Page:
One of Winston Churchill’s most memorable war speeches came on 10 November 1942 at the Lord Mayor’s Luncheon at Mansion House in London, in response to the Allied victory at the Second Battle of El Alamein. Churchill stated:
“Now this is not the end. It is not even the beginning of the end. But it is, perhaps, the end of the beginning.”
My father was always proud that he had taken part in the first battle that changed the tide of World War II. He was 19 years old at time and had been on active duty for only 10 days! He was particularly proud that Churchill had said: “Before Alamein we never had a victory. After Alamein, we never had a defeat.”
Well, the point of all this is to blow the trumpet for this Manufacturing Industry Blog from Cisco and your group of Industry Gurus. With only a few bloggers and blogging for only a year or so, we managed to achieve several notable awards:
- I, Peter Granger, was proud to accept the “Best Newcomer Blog Award” on behalf of the team – we managed to get folks to stay on our blog longer than any other Cisco blog! A real achievement for the team!
- Andrew Lach, our Blog Admin Manager managed to top the charts of prolific bloggers two months in a row, and became a featured blogger several times.
- The rest of the team, Mark Wylie, Kevin Davenport and Paul Didier, continued to impress the Industry with their thought Leadership.
So, what of the future? Read More »
Tags: 2011, 2012, award, best newcomer, blogging, blogs, Churcill, cisco blogs, El Alamein, future, Manufacturing, Manufacturing Guru, winner, Winston Churchill
As you can see from some of the other posts here, at the request of the US Conference of Mayors, I’ve been focusing on an economic development strategy that will work in the future. As a result of that work, I’ve been presenting my ideas in many places and before many audiences, generally including mayors or other senior officials of local government.
Without going into the whole line of reasoning, I discuss the combined effects of (1) a future with ubiquitous high quality communications and (2) the shift of the labor force to providing ideas and other intangible services. One implication of these trends is the disaggregation of the monolithic big company that would concentrate jobs in a city and, as an alternative, the empowerment of fluid teams of individuals.
To drive the point home, I argue that the true measure of the economic success of a city is the sum (or the median?) of the income and wealth of its residents — and not the total sales of companies that might have a local postal address there. Read More »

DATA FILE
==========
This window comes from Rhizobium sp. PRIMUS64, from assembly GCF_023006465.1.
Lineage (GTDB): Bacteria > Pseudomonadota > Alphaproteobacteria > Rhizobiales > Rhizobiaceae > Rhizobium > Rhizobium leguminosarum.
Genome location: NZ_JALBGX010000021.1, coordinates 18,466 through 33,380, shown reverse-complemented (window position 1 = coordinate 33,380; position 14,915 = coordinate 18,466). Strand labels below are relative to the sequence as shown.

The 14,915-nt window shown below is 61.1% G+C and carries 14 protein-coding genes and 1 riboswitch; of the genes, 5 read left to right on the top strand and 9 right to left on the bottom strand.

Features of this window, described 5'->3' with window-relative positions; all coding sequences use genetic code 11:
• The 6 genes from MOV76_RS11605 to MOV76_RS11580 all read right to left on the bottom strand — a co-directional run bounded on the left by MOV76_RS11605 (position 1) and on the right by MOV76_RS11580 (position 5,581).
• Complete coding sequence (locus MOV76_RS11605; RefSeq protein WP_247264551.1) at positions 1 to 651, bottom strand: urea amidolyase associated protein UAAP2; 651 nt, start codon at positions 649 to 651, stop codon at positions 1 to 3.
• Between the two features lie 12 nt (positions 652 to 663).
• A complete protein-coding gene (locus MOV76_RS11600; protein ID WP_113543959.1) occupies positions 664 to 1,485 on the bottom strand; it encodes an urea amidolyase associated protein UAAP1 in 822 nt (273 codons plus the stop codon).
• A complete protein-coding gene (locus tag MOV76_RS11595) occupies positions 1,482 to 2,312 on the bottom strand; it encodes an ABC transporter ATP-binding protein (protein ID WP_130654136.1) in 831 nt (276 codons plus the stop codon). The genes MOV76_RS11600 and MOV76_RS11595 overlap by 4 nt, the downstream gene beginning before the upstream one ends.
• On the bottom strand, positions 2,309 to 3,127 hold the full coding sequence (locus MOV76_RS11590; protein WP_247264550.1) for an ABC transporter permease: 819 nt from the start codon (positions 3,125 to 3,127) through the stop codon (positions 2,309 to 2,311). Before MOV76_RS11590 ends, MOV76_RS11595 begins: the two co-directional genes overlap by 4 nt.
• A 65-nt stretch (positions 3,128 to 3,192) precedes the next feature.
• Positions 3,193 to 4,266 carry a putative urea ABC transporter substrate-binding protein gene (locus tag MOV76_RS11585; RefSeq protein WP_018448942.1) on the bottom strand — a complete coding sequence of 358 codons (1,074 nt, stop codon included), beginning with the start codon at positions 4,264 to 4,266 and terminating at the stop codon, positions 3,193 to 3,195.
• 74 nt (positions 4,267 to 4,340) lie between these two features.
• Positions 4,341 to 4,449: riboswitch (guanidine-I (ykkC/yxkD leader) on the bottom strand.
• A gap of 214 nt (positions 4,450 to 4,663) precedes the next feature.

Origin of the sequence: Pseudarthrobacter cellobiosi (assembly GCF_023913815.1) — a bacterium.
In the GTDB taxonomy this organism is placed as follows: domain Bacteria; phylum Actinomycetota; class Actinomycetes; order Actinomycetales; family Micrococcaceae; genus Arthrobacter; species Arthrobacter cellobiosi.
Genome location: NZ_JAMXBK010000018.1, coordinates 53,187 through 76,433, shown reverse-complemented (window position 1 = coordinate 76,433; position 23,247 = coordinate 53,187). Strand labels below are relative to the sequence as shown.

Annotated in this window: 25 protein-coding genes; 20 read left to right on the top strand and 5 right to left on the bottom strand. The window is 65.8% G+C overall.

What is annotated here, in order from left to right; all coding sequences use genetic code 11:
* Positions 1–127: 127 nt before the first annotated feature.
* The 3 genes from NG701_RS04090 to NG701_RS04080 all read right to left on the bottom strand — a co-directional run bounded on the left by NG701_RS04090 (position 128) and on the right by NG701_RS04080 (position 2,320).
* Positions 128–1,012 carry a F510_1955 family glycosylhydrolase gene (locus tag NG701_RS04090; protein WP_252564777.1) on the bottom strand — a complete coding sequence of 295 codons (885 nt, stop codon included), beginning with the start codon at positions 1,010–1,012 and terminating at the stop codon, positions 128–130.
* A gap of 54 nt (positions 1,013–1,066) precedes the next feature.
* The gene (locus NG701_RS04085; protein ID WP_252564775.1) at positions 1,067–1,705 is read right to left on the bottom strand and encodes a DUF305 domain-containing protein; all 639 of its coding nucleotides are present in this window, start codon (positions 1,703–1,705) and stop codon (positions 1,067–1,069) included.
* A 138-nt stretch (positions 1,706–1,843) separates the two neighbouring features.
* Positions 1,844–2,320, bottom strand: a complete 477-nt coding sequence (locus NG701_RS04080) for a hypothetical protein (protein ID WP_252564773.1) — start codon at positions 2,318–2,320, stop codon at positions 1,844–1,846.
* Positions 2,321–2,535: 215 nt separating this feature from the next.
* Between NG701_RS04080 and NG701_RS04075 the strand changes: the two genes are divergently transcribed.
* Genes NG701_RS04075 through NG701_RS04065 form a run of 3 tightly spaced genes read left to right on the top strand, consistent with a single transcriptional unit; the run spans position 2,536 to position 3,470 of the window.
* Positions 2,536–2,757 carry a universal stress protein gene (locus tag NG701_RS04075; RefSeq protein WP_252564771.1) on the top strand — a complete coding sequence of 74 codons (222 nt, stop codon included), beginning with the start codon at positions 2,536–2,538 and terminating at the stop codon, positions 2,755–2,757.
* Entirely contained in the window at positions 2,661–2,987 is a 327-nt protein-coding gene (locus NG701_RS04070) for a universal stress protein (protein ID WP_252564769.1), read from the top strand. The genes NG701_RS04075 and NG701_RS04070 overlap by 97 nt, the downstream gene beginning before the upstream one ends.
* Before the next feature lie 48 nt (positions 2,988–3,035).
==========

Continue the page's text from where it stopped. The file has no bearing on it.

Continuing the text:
Tags: adaptability, economy, future, government, IBSG, real estate, resilience, taxes
Earlier this week I came across a great bit of history, thanks to All Things Digital. It was a look back at an AT&T campaign from 1993, featuring a remarkable voiceover by Tom Selleck. What made it so remarkable was that Selleck was positing about futuristic capabilities that in the past 18 years have all come to be—thanks to the power of innovation.
If you haven’t seen the spots, here’s a list of the rundowns of “Have you ever?…” that were included in the campaign.
- …Borrowed a book from a thousand miles away
- …Crossed the country without stopping for directions
- …Sent someone a fax from the beach
- …Paid a toll, without slowing down
- …Bought a concert ticket from a cash machine
- …Tucked your baby in from a phone booth
- …Opened doors with the sound of your voice
- …Carried your medical history in your wallet
- …Attended a meeting in your bare feet
- …Watched the movie you wanted to, the minute you wanted to
- …Learned special things from faraway places
What struck me about these predictions is that Cisco has really been at the forefront of delivering this stuff. And with AT&T as a valued partner, we’ve nailed what began as pure imagination—not a bad track record from 1993 to 2011.
Read More »
Tags: AT&T, future, innovation, tom selleck
In response to my post of the Chattanooga editorial, someone wrote to me that he thought that virtual communications would make physical interaction even more important. I won’t go into the whole argument here, but note that this is more sophisticated than the simple comparison of virtual vs. physical interactions that many people have made.
Nevertheless, I did think that it deserved a response and here it is:
I think the Internet in its current form (texting, email, social media, etc.) is still an immature form of communications. So the crux of the matter is not so much whether the current Internet will change how people interact, but how the ubiquitous video communications of the future will affect behavior. Read More »
Tags: broadband, Cities, economic development, economy, future, virtual communications
FIFTY years have elapsed since Soviet cosmonaut Yuri Gagarin lit the blue touchpaper on the era of manned spaceflight. Progress was rapid—only eight years separated Gagarin’s flight from the infinitely more complicated mission that put Neil Armstrong and Buzz Aldrin on the surface of the moon in 1969.
This week marks 50 years since Yuri became the first human in space, and there were many predictions as to what the we are living in now would look like with the advent of space flight. Some predictions have been more accurate than others. In 1911 Thomas Edison quite accurately predicted that by the year 2011 the traveller of the future will:
fly through the air, swifter than any swallow, at a speed of two hundred miles an hour, in colossal machines, which will enable him to breakfast in London, transact business in Paris and eat his luncheon in Cheapside.
Read More »
Tags: future, predictions, technology